In Search of Julien Hudson: Free Artist of Color in Pre-Civil War New Orleans
Julien Hudson was born on January 9, 1811, in New Orleans. The son of a property-owning free woman of color and his father, an English merchant and ironmonger, Hudson took up his career in painting after a brief stint as a tailor's apprentice in the mid-1820s. He trained first in New Orleans with itinerant miniaturist Antonio Meucci and later in Paris with well-known artist Alexandre-Denis Abel de Pujol.
Hudson's story is alluring, frustrating, and poignant. An artist who died young and left a fragmentary body of work, he offers a path into a unique historical moment in a city that has always provided ample fodder for commentary, invention, fantasy, and fascination. His artistic reputation rests upon a handful of secure paintings and a group of attributed works.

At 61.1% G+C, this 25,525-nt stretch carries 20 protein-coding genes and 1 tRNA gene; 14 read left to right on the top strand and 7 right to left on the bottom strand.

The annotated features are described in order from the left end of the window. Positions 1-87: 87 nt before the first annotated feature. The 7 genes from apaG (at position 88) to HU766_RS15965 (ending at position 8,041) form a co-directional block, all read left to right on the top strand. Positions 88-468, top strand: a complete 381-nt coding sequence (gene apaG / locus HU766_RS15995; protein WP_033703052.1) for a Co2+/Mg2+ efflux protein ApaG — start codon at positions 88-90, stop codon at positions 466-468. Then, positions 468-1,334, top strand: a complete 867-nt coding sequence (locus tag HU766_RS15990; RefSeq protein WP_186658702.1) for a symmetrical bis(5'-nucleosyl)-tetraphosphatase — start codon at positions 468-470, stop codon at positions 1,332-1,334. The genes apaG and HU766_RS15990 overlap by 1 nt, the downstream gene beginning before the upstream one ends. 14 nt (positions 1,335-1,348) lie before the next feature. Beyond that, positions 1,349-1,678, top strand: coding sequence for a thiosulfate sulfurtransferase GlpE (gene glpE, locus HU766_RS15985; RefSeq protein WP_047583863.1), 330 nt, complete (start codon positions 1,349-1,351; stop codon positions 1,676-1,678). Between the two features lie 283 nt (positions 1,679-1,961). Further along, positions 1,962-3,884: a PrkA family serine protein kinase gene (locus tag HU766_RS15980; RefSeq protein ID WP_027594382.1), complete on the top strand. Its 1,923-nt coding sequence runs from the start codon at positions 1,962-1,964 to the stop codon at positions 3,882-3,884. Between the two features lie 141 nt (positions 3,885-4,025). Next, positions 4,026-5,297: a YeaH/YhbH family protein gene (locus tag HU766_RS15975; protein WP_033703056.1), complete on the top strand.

In Search of Julien Hudson, is the most thorough examination to date of Julien Hudson and his world. Carefully researched and written by art historian William Keyse Rudolph and historian Patricia Brady, In Search of Julien Hudson serves as a guide to a 2011 exhibition by the same name curated by Rudolph at The Historic New Orleans Collection, Gibbes Museum of Art, and Worcester Art Museum.